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'I chatted to the caretaker who knows people around the town and he said, 'You should try Kevin McStay''

McStay is hoping to lead the Rossies to a first Connacht double since 1991 today, but he’s also a coach with a local school team.

WHEN KEVIN MCSTAY led Roscommon side St Brigid’s to the All-Ireland club football final in 2013, he watched most of the game from a high vantage point in the Hogan Stand.

Kevin McStay McStay takes in the 2016 Connacht quarter-final against Leitrim from the stand Source: James Crombie/INPHO

McStay and his backroom team on the sideline wore earpieces to keep in contact and discuss potential changes, but not long into the second-half there was a radio silence for the next 10 or 12 minutes as contact between both parties was lost.

Frustrated by a Ballymun Kickhams score, the St Brigid’s manager had fired his earpiece across his room. St Brigid’s survived a tricky third-quarter spell, but the earpiece didn’t.

Unable to communicate with his selectors down below, McStay reappeared on the sideline for the dramatic closing 15 minutes or so. A late left-footed Frankie Dolan point sealed a historic first All-Ireland crown for the Kiltoom club and wrote McStay’s name into St Brigid’s folklore.

Later today with Liam McHale alongside him, he hopes to lead Roscommon to a first Connacht SFC two-in-a-row since 1991. That St Patrick’s Day success five years ago that gives a little insight into what McStay stands for as a manager.

Gearóid Cunniffe and Darragh Donnelly lift the trophy Source: Ryan Byrne/INPHO

Shortly after St Brigid’s lifted the Andy Merrigan Cup with a narrow one-point win over Ballymun, the squad gathered in the Croke Park players lounge for a post-game meal. They were served chicken and pasta, of all things, and sipped on bottles of beer.

Before boarding the bus for the 90-minute spin back to Athlone, McStay asked his players not to have any more alcohol until they arrived home. He was mindful of the number of children who’d be in the 10,000-strong crowd waiting for their heroes when they stepped off the bus.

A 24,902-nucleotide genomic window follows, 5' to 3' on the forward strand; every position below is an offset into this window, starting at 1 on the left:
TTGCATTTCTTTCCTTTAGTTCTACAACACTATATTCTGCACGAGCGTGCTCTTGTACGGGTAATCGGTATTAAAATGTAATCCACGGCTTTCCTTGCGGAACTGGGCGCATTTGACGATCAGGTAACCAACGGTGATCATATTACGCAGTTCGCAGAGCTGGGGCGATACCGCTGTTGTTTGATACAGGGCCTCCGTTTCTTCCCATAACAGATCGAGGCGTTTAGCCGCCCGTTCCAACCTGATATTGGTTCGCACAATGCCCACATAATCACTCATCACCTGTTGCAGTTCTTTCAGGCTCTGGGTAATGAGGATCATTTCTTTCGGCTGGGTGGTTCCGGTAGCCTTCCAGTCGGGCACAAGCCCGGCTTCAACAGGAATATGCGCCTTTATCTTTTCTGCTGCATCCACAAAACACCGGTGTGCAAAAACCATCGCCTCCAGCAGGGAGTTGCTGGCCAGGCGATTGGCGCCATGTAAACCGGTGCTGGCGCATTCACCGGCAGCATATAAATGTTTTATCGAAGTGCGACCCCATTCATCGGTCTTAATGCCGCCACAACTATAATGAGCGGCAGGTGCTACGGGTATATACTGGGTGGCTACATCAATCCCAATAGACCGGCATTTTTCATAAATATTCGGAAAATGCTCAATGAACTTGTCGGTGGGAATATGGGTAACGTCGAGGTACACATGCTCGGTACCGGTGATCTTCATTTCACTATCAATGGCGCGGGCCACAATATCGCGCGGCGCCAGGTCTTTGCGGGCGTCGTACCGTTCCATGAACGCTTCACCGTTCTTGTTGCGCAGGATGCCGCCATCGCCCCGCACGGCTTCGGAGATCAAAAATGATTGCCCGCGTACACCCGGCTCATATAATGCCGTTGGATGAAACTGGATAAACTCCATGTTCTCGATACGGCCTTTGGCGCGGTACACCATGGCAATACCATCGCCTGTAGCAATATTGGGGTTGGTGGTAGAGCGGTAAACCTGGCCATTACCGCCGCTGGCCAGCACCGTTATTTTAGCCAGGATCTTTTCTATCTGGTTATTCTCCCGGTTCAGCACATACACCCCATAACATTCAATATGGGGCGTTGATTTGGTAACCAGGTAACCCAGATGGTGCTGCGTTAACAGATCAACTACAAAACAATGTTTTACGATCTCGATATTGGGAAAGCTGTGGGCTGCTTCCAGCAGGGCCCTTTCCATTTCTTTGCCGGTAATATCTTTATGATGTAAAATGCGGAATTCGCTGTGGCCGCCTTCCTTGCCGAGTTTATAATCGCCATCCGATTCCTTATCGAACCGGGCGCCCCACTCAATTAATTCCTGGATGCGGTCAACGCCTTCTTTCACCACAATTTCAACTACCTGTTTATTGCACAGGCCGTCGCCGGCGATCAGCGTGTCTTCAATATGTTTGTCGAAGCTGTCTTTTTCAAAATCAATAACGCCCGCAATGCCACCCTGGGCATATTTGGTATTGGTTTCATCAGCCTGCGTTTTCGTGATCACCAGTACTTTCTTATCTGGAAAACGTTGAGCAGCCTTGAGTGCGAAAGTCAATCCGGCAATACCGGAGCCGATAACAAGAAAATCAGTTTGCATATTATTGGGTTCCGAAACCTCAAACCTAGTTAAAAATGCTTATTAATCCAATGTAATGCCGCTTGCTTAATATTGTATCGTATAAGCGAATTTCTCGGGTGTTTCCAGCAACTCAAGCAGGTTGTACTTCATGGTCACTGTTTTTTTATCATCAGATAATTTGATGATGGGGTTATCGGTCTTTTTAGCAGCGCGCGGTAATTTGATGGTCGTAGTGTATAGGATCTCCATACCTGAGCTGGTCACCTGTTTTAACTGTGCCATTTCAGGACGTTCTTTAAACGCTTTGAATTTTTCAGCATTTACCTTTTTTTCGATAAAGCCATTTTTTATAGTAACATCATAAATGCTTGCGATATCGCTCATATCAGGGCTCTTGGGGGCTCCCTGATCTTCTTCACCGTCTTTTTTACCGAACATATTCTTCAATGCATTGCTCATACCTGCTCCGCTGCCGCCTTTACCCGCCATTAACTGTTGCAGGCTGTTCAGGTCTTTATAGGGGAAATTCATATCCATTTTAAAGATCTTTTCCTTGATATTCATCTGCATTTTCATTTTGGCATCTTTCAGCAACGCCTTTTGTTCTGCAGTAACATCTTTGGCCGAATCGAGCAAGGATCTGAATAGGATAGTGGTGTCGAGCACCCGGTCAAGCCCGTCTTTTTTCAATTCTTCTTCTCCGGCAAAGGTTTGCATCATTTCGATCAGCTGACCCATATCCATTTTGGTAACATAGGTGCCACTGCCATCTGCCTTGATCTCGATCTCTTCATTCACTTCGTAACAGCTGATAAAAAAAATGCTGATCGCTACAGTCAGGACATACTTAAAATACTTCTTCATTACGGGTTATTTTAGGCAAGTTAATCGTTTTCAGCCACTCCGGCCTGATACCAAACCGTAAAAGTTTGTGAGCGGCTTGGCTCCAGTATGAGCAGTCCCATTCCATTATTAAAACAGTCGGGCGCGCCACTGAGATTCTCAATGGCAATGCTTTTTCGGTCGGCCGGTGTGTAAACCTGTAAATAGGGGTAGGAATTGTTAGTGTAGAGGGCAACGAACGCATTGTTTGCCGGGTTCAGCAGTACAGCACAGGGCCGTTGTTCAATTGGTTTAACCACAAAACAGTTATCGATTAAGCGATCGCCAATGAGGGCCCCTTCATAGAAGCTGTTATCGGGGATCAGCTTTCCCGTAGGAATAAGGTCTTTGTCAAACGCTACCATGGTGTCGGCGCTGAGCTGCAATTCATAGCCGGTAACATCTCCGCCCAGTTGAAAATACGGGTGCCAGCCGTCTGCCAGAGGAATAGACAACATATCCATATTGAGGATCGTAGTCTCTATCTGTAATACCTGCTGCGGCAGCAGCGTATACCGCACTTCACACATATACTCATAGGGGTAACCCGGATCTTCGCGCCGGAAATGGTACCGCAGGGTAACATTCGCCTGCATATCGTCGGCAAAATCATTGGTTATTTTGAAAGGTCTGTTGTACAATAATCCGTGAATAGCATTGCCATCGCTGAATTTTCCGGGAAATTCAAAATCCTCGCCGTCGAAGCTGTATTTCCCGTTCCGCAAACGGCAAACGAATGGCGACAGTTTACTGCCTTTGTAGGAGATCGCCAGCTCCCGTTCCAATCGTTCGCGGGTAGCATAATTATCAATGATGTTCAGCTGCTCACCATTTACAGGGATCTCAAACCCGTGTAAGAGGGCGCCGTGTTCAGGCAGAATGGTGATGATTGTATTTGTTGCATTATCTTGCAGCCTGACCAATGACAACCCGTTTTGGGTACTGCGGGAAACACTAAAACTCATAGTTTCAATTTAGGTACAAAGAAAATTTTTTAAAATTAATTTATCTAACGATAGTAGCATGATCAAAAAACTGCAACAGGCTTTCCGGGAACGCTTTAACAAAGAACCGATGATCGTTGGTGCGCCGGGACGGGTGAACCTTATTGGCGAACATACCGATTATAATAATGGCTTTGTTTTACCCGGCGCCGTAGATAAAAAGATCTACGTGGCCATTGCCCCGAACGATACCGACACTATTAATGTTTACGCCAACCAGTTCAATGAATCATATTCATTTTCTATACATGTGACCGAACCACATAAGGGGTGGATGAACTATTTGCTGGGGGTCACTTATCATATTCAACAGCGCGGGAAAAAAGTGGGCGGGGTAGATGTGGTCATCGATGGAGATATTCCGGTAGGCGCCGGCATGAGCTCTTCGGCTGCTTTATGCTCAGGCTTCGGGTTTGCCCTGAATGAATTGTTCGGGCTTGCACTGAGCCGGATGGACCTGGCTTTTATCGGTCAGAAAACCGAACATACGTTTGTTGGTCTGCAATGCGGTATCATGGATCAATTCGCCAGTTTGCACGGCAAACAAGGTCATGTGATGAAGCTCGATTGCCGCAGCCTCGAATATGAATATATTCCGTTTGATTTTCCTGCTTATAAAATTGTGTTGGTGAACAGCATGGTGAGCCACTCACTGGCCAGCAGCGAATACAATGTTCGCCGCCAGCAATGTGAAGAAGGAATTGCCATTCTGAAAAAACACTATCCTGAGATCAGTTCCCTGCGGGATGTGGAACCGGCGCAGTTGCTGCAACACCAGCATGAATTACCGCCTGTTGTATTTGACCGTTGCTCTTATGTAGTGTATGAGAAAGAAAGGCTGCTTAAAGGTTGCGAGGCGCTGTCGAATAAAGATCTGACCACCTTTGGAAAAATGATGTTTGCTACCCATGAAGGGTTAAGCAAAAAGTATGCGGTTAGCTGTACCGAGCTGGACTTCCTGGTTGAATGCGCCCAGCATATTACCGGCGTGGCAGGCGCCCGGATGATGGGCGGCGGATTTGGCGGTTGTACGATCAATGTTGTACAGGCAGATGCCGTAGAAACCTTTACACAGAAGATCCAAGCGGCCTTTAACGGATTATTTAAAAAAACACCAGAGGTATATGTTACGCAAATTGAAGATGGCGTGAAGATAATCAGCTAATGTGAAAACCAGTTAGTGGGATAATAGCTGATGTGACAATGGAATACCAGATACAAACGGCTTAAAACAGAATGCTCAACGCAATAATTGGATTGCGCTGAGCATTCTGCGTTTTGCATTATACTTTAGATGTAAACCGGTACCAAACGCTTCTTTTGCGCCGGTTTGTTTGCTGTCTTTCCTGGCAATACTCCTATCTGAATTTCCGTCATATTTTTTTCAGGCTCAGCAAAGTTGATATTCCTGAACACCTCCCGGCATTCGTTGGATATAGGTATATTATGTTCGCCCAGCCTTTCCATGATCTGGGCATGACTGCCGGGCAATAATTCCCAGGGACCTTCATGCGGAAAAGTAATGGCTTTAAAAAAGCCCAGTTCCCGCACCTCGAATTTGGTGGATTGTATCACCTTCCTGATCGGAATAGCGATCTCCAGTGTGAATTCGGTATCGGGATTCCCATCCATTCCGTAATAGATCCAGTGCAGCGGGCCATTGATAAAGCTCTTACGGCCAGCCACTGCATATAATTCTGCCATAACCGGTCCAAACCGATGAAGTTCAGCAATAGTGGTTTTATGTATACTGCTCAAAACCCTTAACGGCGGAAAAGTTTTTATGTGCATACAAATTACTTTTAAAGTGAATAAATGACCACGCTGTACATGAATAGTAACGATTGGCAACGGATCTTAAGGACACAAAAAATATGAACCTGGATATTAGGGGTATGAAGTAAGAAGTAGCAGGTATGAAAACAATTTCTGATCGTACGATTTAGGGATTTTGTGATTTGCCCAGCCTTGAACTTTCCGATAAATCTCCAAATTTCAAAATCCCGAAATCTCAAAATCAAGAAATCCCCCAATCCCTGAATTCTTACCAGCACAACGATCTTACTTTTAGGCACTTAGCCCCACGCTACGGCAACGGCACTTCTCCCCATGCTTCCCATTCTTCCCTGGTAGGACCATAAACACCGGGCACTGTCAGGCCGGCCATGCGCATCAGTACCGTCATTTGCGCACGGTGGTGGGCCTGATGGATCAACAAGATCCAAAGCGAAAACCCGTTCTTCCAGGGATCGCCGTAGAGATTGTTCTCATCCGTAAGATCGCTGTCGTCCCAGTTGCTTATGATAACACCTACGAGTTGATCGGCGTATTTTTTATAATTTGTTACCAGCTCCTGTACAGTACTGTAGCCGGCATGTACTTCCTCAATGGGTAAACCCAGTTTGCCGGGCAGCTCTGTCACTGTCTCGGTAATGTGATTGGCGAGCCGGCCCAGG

It was also the first time most players would see their parents and families since the final whistle.

The squad were happy to agree with the request. Having suffered All-Ireland semi-final defeats in 2007 and 2013, in addition to a heartbreaking final loss in 2011, the high of victory was enough to keep them ticking over until they arrived back in Athlone.

Even after victory, the optics were important for McStay.

Kevin McStay with Fintan Cregg and David Murray after the game Source: James Crombie/INPHO

As a manager, he places a huge emphasis on defensive match-ups and the importance of the panel game. In the 2013 All-Ireland club semi-final, Ger Aherne was handed the responsibility of marking Crossmaglen’s Oisin McConville. He kept McConville scoreless before the legendary forward was substituted shortly before half-time.

Final opponents Ballymun were more athletic and pacey than Crossmaglen, so McStay made the difficult decision to leave Aherne on the bench for the biggest game of his career. He made a number of telling contributions during the season, but Aherne’s season was book-ended by not getting any game-time in the final.

“It was a hard pill to swallow but when you stand back and look at it, the management analysed Ballymun and looked at who were our best players to beat them on the day,” Aherne said rather philosophically in ‘The Belief’ – in the story of the St Brigid’s All-Ireland win.

“Taking them over the course of the year and taking every decision they made into consideration, they made a decision on what they had in front of them and we won the match.”

St Brigid’s lifted the title and McStay’s decision proved to be the right one. It’s a knack he has retained during his time as Roscommon boss. He got his defensive match-ups right against Galway in the Connacht final and the drawn All-Ireland quarter-final with Mayo.